Welcome to Corbenic's Spring Newsletter
Welcome from Ueli Ruprecht, Interim Community Leader
You might know that just over a month ago I took up the post of Interim Community Leader, taking over from Colum who has been in post since July 2016. Colum will continue to work from home, supporting the Board and the Community during this transition phase. His last day will be on 7th May, and hopefully by then Covid restrictions will have been sufficiently lifted for us to say goodbye properly and recognise and thank him for his work in Corbenic.
Although I have only met some of you, I have been privileged to work two days each week in the workshops and houses which has given me the opportunity to see first-hand some of the excellent work that is happening in the Community. I can only say that I have been impressed, and I personally only use this expression when it is fully justified.
I plan to continue with this arrangement, and this brings me to the next point, until the new Community Leader is in post and worked in. Currently the Board is advertising the position and interviews are planned for 7th April. So all being well, by the middle of April an appointment will have been made by the Board and we will have a start date.
Sally has asked me to let her have photo which provides a bit more information than the one of me on the Corbenic website. I suppose looking at the photo, I don’t need to tell you what one of my hobbies is.
Welcome from Peter Flood, Chair of Trustees
I am delighted to have been appointed as the latest chair of trustees at Corbenic Camphill. I have been connected to Corbenic for several years, initially as a visitor to the wonderful advent day, and latterly as a volunteer. Having made a nuisance of myself with the estates team, I led a storytelling workshop with a lovely group of the residents on a Tuesday evening, which I very much miss. My wife Maggie and I moved to Dunkeld in 2012 as I had been appointed as head teacher at Perth High School. I retired five years ago to spend more time on writing, exploring the countryside with our two poodles and doing some travelling. For the past two years I have been working part time as a mentor at Harris Academy in Dundee.
As chair of the trustees, I am committed to ensuring that the Corbenic community continues to thrive as a holistic environment that meets the social, physical and emotional needs of each of its residents and its daily attendees. There is something magical about the community. The writer Dan McKanan, in his history of the Camphill movement, sums up the essence of Corbenic:
“... inspiring and transforming those of us whose lives have been touched by it.”
I will be volunteering at Corbenic on Tuesday as soon as the Covid restrictions are lifted. I would be delighted to have a chat with you. If you pass me out with the poodles around Dunkeld, please say hello.
Resignation of Trustees.
We would like to express our sincere thanks to our trustees who have stepped down this year. Liz Murphy and John Ferguson served for five years, Jeannie Carlson, our chair, has led the board for the last two years and Robin Baker steps down after serving for seventeen years. Many thanks for your dedication, wisdom and expertise.
In this newsletter...
Our Day Service Reopens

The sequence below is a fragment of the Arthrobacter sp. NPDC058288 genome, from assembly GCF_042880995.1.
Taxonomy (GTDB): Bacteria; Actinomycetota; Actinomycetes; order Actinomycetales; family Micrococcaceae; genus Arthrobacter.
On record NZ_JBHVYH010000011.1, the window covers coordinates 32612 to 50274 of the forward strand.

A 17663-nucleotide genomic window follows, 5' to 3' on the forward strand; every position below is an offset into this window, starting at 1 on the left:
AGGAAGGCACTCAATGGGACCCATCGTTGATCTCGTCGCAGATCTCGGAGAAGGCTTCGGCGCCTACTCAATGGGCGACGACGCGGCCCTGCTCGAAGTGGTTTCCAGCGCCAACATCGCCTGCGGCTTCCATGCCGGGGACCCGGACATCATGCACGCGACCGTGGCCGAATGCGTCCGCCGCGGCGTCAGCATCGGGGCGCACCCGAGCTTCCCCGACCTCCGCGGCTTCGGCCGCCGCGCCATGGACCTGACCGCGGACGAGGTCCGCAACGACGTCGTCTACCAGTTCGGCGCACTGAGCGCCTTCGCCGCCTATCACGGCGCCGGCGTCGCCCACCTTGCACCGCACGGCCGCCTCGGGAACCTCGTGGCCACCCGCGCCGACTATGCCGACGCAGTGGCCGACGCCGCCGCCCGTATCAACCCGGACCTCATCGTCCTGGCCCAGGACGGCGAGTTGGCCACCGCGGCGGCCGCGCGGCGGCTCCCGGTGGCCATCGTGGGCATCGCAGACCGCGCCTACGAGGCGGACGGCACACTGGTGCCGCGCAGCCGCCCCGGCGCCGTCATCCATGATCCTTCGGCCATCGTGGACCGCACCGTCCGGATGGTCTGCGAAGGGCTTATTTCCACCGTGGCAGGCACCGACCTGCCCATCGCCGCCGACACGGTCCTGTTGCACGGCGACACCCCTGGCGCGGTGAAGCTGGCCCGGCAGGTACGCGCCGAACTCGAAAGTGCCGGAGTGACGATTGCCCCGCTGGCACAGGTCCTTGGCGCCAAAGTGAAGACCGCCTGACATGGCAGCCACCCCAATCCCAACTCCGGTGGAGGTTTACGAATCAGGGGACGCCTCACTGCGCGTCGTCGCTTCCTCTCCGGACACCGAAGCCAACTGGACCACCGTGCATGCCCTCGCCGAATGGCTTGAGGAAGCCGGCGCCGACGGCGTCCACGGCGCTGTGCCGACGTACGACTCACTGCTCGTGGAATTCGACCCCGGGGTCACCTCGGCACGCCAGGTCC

Sean's Lockdown Story
News from the Estate Workshop
Rachel - A Residents Perspective
Leonie Fitzgerald, Befriender
Sonja, Volunteer experience
News from our shop
Our Day Service Finally Reopens
Ewan, Sean and Heather celebrating the opening!
“I am happy to be back at Corbenic. I’ve missed seeing my friends. I love to sing and dance and make videos! I also like baking and crafts and I
can do these at Corbenic.”
Our new building ‘Jura’ has so far provided us with the perfect space to carry out these activities and having smaller groups of around 4 participants allows us to do this safely. It really has been a fantastic first week back and great to see everyone’s smiling faces again! We are so excited to see what the future holds for our Day Service.
Vhairi and Laura (workshop team)
Sean's Lockdown Story
Sean is one of our day residents. Since lockdown began last March, due to the Covid19 restrictions, Sean has not been allowed to attend Corbenic. He has been much missed. Many residents have asked “Where is Sean and how is he?”
It is not surprising they ask because Sean is usually a very visible member of the community - out and about at Corbenic making things, building things, or helping with the recycling. His strength and enjoyment at moving earth in a wheelbarrow has led to him being given the nickname ‘The Machine’.
Sean likes to be outside and his Mum, Sam, say the outdoors is ‘what he needs’. Therefore, being stuck indoors during lockdown has been particularly hard for him and his family. Sam says that having the community ‘taken away from him has really upset him.’ She says they have tried to explain to him, but he does not understand why he can’t come to Corbenic.
Sean wants to be back at Corbenic working with Martin in the grounds – helping with building benches and clearing leaves. He keeps his brown day bag that he brings to Corbenic in a cupboard. One way he shows he wants to be at Corbenic is to go and get his bag and show he is ready to go.
On 8th March, his wish came true and, at last, he has been able to join the new day service in Jura. In the photo you can see just how pleased he is to be back!
Welcome back Sean.
news from the estate workshop
The estate workshop is responsible for caring for and developing the forestry, roads, paths and gardens which make up the hundred or so acres of land the community inhabits.
We are constantly outdoors in all weathers, reacting to needs, helping people and tackling a wide variety of jobs. We usually have a project or two on the go as well as our routine jobs, and at the moment we are rerouting the poetry path around a landslide and have almost finished. We just need to construct a handrail up the new steps to make them safer.